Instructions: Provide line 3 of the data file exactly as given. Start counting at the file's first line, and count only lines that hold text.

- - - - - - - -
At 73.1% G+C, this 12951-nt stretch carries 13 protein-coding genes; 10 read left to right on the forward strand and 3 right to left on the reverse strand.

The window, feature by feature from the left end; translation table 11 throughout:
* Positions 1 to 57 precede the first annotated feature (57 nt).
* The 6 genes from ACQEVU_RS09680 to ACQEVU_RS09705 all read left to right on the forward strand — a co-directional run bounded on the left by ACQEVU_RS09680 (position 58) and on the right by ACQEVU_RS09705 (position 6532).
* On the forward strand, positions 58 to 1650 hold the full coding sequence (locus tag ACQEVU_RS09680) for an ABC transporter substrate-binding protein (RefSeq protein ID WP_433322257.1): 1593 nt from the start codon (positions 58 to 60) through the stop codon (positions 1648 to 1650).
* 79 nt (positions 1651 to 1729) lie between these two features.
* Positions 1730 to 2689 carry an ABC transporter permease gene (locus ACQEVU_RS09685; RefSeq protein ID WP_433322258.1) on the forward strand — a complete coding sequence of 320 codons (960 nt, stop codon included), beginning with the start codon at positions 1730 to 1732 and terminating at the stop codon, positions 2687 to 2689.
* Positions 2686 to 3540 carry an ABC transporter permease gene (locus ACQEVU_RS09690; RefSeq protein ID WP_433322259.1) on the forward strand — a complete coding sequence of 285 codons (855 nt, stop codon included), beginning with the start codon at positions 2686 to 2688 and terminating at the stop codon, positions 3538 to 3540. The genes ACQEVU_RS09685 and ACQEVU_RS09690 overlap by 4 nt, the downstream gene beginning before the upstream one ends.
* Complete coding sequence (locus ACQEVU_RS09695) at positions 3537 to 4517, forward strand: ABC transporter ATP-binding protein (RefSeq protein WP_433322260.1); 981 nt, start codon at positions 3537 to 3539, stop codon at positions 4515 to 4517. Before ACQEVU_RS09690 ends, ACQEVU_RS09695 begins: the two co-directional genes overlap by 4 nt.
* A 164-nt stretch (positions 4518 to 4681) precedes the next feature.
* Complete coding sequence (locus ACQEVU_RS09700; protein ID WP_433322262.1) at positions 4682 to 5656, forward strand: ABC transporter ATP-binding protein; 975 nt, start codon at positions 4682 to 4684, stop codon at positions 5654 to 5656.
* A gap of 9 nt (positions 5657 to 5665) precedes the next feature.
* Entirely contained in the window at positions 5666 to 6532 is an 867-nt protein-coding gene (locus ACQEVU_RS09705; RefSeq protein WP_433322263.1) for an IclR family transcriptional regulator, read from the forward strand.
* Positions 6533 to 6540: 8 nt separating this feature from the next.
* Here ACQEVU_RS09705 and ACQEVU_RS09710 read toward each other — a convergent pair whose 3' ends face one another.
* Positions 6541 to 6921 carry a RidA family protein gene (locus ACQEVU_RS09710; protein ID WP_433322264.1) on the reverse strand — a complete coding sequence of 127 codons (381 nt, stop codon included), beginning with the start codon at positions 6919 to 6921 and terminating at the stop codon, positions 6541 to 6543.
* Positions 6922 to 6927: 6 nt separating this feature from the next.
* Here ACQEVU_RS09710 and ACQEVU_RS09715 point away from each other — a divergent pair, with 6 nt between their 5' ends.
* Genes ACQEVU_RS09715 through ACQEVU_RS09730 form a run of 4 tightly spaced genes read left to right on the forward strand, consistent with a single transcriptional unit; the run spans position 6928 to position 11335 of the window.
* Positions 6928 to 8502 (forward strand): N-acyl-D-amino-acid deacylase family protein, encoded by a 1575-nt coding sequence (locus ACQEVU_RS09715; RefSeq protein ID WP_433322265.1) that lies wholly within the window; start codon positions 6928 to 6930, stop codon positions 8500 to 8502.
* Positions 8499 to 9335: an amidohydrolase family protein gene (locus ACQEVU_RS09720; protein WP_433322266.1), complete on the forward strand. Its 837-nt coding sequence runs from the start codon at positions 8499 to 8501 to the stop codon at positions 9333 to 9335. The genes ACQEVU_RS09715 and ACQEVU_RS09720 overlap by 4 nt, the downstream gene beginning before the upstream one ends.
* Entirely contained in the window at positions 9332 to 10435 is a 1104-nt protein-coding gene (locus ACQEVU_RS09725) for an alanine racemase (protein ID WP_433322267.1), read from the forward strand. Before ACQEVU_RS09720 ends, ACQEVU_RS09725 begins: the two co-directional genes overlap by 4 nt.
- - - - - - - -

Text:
* Positions 1 to 57 precede the first annotated feature (57 nt).